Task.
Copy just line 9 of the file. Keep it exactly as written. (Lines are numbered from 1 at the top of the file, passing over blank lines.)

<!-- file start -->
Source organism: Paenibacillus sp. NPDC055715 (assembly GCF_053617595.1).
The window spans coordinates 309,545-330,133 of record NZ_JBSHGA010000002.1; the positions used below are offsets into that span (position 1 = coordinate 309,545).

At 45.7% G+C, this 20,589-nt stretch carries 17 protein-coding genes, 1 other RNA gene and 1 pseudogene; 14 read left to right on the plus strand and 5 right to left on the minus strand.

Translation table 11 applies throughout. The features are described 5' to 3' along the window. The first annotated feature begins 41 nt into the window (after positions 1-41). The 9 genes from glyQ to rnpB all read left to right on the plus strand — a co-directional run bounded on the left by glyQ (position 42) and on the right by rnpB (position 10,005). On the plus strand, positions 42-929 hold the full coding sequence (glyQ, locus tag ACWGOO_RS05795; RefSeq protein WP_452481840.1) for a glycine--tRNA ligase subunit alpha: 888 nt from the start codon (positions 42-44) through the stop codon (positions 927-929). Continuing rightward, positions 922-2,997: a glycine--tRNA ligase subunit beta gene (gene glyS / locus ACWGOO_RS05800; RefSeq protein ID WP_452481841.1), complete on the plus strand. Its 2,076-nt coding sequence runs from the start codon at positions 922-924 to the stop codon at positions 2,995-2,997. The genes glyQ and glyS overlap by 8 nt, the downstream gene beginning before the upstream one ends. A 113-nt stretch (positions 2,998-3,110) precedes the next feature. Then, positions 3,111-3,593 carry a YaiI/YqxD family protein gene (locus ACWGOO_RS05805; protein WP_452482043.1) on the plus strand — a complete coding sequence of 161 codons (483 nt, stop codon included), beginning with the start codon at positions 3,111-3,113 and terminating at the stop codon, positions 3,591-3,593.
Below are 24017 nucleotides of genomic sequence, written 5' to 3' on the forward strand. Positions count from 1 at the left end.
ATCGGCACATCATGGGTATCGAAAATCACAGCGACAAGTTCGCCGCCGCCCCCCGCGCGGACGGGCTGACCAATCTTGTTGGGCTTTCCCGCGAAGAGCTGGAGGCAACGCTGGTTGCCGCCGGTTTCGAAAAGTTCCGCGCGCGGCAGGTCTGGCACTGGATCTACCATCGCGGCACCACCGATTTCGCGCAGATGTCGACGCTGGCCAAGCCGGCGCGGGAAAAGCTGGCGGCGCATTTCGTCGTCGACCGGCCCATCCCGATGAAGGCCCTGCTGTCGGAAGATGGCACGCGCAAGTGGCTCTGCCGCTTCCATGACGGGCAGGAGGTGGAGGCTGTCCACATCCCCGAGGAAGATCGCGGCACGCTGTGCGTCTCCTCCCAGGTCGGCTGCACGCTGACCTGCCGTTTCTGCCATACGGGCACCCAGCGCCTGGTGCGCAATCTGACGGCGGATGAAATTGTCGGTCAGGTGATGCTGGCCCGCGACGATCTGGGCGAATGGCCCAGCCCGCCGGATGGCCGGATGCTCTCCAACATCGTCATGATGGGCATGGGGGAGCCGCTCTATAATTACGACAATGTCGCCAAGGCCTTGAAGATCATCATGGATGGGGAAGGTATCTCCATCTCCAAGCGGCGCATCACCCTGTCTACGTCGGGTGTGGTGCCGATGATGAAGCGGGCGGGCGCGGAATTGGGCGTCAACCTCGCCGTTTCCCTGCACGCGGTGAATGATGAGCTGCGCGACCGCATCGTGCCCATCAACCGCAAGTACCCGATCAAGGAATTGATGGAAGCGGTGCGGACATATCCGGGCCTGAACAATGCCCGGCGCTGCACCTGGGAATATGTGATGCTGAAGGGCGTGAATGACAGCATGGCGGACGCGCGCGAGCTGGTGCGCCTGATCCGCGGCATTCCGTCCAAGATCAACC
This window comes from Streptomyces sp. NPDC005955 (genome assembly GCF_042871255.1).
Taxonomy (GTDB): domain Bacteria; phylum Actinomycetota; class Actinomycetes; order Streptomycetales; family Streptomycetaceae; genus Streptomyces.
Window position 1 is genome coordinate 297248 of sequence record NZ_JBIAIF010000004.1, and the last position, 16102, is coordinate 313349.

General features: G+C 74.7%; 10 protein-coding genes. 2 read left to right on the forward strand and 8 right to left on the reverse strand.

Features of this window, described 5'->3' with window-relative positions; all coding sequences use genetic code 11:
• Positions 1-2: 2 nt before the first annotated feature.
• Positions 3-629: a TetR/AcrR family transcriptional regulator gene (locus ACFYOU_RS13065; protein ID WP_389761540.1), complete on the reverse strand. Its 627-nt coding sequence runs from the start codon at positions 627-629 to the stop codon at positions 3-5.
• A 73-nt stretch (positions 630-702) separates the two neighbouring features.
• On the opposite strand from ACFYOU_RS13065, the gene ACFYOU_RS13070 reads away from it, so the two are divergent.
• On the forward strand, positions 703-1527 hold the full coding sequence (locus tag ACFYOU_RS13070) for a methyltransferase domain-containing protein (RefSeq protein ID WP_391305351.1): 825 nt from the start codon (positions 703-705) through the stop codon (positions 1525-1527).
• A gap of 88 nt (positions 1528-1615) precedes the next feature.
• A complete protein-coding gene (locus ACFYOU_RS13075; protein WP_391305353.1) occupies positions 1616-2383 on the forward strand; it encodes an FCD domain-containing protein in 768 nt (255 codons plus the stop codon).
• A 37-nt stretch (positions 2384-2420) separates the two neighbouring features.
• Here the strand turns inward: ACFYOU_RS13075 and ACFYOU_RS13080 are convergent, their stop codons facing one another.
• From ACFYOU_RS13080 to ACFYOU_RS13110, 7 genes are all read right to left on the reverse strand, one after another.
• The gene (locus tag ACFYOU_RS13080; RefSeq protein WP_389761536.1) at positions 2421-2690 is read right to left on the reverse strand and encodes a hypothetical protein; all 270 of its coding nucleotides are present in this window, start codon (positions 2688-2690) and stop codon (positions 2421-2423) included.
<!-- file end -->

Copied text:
Window position 1 is genome coordinate 297248 of sequence record NZ_JBIAIF010000004.1, and the last position, 16102, is coordinate 313349.